Jay Bookman

Opinion columnist and blogger with The Atlanta Journal-Constitution, specializing in foreign relations, environmental and technology-related issues

Opinion: Due process is due


We have a time-honored, time-tested pathway out of the nightmare that the Kavanaugh nomination has become, if only we would take it.

It is called “due process.”

Brett Kavanaugh deserves and should get due process. His accusers deserve and should get due process. The American people deserve due process. And every time, in every case, the process that is due to them begins with an honest investigation of basic facts.

None of us knows with any certainty whether Kavanaugh is guilty of the behavior attributed to him. Personally, I do not. I have my thoughts -- by this point, anyone who has followed this story would have them -- but those thoughts amount to an impression, not to a conclusion, and that impression lacks the factual grounding to become the basis of a decision. I need to know more. Senators need to know more. Questions that can be answered -- and there are many -- need to get those answers.

There are reasons to believe the two women who have come forward so far with allegations against Kavanaugh, and there are reasons to disbelieve them as well. There are reasons to believe Kavanaugh’s denials, and reasons to question those denials. Recollections are clouded by booze, by the passage of three decades, by the silence that shame imposes and by the hidden nature of sexual assault. They are then distorted further by the partisan fervor of those involved in the case on both sides. However, the impossibility of getting a clean decisive answer in this situation does not mean that we should abandon efforts to make it as clear as we can.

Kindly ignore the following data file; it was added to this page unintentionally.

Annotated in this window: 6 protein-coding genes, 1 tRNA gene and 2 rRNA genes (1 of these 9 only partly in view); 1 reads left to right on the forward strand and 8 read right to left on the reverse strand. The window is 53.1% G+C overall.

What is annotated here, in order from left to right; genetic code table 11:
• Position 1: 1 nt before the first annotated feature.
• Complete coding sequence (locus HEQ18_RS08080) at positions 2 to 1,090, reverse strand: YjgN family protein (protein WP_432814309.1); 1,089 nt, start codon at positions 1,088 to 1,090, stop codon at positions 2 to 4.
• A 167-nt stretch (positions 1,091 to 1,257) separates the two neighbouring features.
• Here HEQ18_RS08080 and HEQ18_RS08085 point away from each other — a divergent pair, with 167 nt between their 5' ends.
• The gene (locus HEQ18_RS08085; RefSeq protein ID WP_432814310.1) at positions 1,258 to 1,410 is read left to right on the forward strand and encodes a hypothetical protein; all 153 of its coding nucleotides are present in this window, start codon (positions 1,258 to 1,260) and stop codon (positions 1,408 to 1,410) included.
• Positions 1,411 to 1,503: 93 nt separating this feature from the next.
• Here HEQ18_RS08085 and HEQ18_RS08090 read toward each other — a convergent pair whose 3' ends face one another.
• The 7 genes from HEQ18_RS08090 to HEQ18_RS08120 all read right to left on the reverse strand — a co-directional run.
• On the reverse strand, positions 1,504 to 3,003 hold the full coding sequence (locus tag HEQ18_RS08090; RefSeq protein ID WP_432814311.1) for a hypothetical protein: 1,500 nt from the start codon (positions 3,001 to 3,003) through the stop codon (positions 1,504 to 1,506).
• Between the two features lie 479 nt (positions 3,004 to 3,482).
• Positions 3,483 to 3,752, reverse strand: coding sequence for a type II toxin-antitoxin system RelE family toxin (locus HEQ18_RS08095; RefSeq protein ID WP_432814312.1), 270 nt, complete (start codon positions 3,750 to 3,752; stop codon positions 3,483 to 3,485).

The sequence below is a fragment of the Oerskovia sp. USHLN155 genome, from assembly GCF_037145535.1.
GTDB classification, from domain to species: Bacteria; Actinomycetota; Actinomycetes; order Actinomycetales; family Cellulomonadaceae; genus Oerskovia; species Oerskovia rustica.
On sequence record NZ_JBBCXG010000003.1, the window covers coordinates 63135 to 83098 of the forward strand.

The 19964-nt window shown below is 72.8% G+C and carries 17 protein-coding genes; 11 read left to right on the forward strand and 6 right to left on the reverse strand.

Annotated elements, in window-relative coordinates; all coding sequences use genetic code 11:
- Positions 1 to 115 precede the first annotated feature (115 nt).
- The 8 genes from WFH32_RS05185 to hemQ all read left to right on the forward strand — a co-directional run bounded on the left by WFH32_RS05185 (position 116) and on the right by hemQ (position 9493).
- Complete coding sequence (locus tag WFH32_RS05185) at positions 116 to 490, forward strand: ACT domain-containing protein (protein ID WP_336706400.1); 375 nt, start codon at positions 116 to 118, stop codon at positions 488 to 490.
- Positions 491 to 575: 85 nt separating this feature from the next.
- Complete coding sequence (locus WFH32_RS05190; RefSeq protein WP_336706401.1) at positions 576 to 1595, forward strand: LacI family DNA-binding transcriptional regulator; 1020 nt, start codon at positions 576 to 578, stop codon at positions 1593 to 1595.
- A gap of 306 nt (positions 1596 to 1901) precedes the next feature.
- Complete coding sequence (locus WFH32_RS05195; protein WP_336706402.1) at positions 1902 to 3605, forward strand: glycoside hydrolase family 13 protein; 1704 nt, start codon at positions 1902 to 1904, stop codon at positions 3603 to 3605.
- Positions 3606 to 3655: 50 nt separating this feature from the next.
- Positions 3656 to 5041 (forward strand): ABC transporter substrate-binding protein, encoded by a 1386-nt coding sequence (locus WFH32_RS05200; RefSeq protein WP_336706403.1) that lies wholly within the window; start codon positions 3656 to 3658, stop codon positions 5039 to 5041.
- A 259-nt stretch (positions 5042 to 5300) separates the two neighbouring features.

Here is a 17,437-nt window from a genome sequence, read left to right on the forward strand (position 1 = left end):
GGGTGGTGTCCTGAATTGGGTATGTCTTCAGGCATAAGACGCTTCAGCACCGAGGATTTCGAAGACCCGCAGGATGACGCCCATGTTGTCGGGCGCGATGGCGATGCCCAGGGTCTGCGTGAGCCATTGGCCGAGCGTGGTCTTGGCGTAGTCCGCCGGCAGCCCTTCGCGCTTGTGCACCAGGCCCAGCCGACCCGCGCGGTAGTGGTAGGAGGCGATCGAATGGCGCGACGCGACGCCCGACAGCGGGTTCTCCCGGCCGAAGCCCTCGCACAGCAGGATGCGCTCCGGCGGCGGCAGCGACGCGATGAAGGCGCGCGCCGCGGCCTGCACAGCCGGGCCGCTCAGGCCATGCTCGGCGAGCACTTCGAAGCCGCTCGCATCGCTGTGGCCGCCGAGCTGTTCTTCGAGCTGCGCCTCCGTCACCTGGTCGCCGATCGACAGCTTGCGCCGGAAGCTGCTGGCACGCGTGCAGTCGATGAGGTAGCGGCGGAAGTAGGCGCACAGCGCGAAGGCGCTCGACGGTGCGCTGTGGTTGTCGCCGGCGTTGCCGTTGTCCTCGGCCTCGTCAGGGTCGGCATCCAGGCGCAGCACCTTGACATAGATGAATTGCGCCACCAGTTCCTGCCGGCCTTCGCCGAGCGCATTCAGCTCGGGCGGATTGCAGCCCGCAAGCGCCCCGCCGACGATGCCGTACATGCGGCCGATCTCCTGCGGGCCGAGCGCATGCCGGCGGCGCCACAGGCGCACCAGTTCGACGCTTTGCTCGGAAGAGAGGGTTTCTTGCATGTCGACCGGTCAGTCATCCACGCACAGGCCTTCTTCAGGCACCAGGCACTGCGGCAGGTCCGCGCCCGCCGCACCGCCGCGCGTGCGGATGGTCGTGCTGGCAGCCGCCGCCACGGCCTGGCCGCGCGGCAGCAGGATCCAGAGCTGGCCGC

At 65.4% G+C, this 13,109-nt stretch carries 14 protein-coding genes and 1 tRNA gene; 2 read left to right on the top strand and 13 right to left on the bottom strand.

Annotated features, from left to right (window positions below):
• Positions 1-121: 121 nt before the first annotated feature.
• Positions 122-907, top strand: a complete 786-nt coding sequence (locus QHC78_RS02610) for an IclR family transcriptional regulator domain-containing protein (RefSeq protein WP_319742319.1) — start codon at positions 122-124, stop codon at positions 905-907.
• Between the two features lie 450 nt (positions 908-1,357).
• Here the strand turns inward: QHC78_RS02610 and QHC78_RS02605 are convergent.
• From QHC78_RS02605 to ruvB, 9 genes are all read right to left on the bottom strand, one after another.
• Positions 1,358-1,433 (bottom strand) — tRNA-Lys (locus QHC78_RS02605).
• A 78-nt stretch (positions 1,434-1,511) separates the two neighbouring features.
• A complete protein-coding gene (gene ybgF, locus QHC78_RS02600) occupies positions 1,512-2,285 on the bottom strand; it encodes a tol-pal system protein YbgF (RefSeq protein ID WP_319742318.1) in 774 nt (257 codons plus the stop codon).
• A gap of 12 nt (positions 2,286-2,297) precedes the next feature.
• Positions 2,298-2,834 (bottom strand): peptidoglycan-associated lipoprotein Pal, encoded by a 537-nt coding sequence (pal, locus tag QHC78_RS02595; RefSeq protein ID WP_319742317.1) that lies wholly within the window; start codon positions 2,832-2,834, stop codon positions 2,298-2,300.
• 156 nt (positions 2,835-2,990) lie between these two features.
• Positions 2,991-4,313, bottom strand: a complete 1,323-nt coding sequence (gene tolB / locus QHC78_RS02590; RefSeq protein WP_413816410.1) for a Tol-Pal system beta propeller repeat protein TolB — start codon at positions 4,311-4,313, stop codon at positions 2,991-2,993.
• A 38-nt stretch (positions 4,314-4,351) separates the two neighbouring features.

Unfortunately, while theoretically defending Kavanaugh’s right to due process, the Trump White House and Senate Republicans have been loathe to allow that process to occur. They argue passionately and fervently that these invented allegations are part of an organized smear campaign by liberals, a claim that if true, an FBI investigation would probably confirm. But they refuse to allow the time needed to validate their charge.

Instead, from the Republican Senate we get a three-step square dance that brings us right back to where we started:

“We can’t deny Kavanaugh a seat on the Supreme Court based on such flimsy evidence, and we don’t have time to explore whether additional evidence exists, so our hands our tied: We can’t deny Kavanaugh a seat on the Supreme Court. Time to vote.”

The worst thing that could happen, to Republicans and everyone else, would be to have Kavanaugh confirmed to a lifetime appointment in a hasty process, only to have facts emerge later that force his removal. The time to make those facts emerge, should they exist, is now. That is particularly true of the highly inflammatory charges of alcohol-fueled gang rape raised Sunday evening by attorney Michael Avenatti.

You don’t have to like or respect Avenatti to recognize the grave nature of those charges. And when called for bluffing in the Michael Cohen case, he proved to hold the high cards that he claimed to hold, to Cohen’s detriment.

It’s also important to point out that if it is later proved that Avenatti’s claims were groundless and irresponsible, the consequences might mean the end of his legal career, and under those conditions probably should. That’s a lot to throw away. I’m by no means saying that his allegations are true, but again, for both political and constitutional reasons, it would be extremely reckless for any senator to vote to confirm Kavanaugh until we know a lot more.


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About the Author

Jay Bookman writes about government and politics, with an occasional foray into other aspects of life as time, space and opportunity allow.